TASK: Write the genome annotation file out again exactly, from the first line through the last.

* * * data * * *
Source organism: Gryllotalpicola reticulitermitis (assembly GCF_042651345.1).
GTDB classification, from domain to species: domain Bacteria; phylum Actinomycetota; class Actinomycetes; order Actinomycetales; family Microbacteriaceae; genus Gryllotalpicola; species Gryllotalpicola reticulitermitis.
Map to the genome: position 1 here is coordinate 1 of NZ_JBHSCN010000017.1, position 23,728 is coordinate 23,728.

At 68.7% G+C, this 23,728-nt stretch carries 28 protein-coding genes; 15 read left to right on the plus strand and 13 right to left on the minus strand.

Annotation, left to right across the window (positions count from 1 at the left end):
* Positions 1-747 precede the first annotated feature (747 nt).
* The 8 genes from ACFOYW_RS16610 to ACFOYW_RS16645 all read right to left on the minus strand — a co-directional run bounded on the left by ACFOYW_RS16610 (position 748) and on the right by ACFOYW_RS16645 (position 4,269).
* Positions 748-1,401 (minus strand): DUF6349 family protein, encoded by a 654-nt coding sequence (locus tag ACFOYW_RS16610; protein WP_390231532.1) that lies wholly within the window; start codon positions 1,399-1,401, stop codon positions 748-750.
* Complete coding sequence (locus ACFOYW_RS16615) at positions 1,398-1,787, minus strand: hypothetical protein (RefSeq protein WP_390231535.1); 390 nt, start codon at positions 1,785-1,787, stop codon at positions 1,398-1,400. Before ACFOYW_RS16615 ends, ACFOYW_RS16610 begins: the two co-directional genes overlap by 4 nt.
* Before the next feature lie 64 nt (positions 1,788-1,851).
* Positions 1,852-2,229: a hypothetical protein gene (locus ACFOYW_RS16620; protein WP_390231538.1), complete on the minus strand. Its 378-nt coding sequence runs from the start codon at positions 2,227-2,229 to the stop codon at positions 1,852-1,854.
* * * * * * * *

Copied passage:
Source organism: Gryllotalpicola reticulitermitis (assembly GCF_042651345.1).
GTDB classification, from domain to species: domain Bacteria; phylum Actinomycetota; class Actinomycetes; order Actinomycetales; family Microbacteriaceae; genus Gryllotalpicola; species Gryllotalpicola reticulitermitis.
Map to the genome: position 1 here is coordinate 1 of NZ_JBHSCN010000017.1, position 23,728 is coordinate 23,728.

At 68.7% G+C, this 23,728-nt stretch carries 28 protein-coding genes; 15 read left to right on the plus strand and 13 right to left on the minus strand.

Annotation, left to right across the window (positions count from 1 at the left end):
* Positions 1-747 precede the first annotated feature (747 nt).
* The 8 genes from ACFOYW_RS16610 to ACFOYW_RS16645 all read right to left on the minus strand — a co-directional run bounded on the left by ACFOYW_RS16610 (position 748) and on the right by ACFOYW_RS16645 (position 4,269).
* Positions 748-1,401 (minus strand): DUF6349 family protein, encoded by a 654-nt coding sequence (locus tag ACFOYW_RS16610; protein WP_390231532.1) that lies wholly within the window; start codon positions 1,399-1,401, stop codon positions 748-750.
* Complete coding sequence (locus ACFOYW_RS16615) at positions 1,398-1,787, minus strand: hypothetical protein (RefSeq protein WP_390231535.1); 390 nt, start codon at positions 1,785-1,787, stop codon at positions 1,398-1,400. Before ACFOYW_RS16615 ends, ACFOYW_RS16610 begins: the two co-directional genes overlap by 4 nt.
* Before the next feature lie 64 nt (positions 1,788-1,851).
* Positions 1,852-2,229: a hypothetical protein gene (locus ACFOYW_RS16620; protein WP_390231538.1), complete on the minus strand. Its 378-nt coding sequence runs from the start codon at positions 2,227-2,229 to the stop codon at positions 1,852-1,854.